The Telegram by Philippa Werry
NZ Booklovers is such a fan of this book, we have a second review for readers!
The publisher’s claim that this sweet little book will have broad appeal across the ages has been verified in my circle of friends where it has been widely enjoyed.
I confess that I enjoyed it on face value alone, initially not realising that it was intended for a younger audience. I was a few chapters in before I began to feel that the language was deliberately accessible. I reached for the publisher’s notes to confirm my suspicion that I was a tad too ‘mature’ to fit the profile of the target audience.
Later it was among a pile of books I offered for selection to friends both young and old. The two pre-teens had already read it and gave it the thumbs up for enjoyment; while the mature reader returned after being happily engrossed, it with the same results.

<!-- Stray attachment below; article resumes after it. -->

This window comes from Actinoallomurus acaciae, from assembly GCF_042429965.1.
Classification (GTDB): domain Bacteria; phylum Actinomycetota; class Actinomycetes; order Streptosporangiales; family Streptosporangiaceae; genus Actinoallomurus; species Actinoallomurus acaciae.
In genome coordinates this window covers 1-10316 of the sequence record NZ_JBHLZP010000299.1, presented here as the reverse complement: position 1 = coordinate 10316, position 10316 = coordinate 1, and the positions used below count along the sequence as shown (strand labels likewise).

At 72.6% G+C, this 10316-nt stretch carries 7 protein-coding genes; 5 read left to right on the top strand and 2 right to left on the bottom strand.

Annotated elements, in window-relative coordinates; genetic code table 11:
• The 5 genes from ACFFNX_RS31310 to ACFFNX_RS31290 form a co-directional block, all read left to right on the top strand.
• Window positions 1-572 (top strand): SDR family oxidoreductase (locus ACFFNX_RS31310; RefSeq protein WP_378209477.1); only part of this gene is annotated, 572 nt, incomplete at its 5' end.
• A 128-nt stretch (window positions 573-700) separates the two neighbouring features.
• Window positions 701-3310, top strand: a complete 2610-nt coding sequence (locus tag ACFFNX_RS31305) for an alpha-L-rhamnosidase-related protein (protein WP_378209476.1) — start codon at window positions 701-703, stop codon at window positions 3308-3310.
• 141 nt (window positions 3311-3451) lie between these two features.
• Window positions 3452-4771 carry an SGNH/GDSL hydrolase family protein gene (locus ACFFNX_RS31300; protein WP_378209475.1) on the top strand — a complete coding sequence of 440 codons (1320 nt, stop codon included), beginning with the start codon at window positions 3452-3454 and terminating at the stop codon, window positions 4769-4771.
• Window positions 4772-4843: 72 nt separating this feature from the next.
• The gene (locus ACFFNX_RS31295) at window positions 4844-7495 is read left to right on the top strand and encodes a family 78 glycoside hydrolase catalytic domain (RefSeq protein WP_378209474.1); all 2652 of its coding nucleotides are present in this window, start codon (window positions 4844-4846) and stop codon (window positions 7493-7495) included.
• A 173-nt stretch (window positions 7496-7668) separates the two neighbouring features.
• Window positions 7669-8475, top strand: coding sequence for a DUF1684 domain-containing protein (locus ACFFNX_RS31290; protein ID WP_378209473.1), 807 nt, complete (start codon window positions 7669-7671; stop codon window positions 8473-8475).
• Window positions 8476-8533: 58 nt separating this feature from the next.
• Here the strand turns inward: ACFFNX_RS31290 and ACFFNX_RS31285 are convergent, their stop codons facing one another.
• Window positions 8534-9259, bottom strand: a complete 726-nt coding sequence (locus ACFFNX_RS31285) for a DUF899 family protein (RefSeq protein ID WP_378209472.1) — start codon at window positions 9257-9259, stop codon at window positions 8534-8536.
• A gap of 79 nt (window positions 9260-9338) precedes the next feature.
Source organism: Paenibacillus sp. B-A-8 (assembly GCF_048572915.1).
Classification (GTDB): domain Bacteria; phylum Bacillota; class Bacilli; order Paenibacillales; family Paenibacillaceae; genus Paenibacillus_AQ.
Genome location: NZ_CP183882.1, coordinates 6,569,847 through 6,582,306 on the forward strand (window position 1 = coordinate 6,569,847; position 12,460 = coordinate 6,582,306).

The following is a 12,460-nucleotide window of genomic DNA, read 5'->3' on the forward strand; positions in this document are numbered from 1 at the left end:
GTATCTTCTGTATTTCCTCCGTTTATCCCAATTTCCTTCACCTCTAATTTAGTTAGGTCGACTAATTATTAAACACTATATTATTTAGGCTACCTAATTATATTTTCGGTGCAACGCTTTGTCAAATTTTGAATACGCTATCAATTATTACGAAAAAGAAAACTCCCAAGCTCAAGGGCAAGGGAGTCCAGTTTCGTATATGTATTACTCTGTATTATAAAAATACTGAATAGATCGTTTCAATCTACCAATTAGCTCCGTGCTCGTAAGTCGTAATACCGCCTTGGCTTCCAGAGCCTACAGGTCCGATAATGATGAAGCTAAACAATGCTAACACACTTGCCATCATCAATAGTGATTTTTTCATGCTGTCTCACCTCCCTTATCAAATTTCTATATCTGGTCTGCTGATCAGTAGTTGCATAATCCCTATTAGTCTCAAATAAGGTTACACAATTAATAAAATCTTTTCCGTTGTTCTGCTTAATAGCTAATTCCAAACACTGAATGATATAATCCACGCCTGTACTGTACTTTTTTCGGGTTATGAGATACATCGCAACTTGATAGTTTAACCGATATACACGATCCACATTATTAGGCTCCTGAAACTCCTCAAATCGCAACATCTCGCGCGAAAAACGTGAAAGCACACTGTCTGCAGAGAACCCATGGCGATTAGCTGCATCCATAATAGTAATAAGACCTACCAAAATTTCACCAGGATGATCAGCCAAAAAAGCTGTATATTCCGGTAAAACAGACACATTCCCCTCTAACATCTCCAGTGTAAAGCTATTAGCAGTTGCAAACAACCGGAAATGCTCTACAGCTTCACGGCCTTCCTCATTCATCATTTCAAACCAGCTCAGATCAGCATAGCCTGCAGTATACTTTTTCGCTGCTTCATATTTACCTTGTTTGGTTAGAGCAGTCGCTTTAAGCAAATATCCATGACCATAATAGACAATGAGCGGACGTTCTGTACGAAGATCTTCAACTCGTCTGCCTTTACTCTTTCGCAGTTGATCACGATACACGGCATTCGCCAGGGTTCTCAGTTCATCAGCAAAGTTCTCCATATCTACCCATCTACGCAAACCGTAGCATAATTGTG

There are several reasons this book is enjoyed across the ages. It’s well researched and topical in the lead up to Anzac Day and beyond, as it covers a period of time during WWI when young women between 14 and 16 years of age were conscripted as telegraph messengers.
Fourteen-year-old Beatrice Thomas lives with her widowed mother whose hours at work are cut to accommodate the return of wounded men being reintegrated into society. Beatrice steps up to become a bread-winner, proving that young women can be as adept as young men in the role.
But for Beatrice who relishes the opportunity to help, delivering telegrams which may contain dire news for the recipients is not an easy task. Complicating this is the devastating effect of the influenza epidemic which sees her performing numerous other tasks.
Werry creates a delightful narrative through the eyes of a natural heroine who faces sexism and fears common to young women through the ages as she steps up admirably to serve her community above and beyond expectations.
The Telegram really is an informative, enjoyable and delightful read – for readers of all ages.
Reviewer: Peta Stavelli
Pipi Press, RRP $23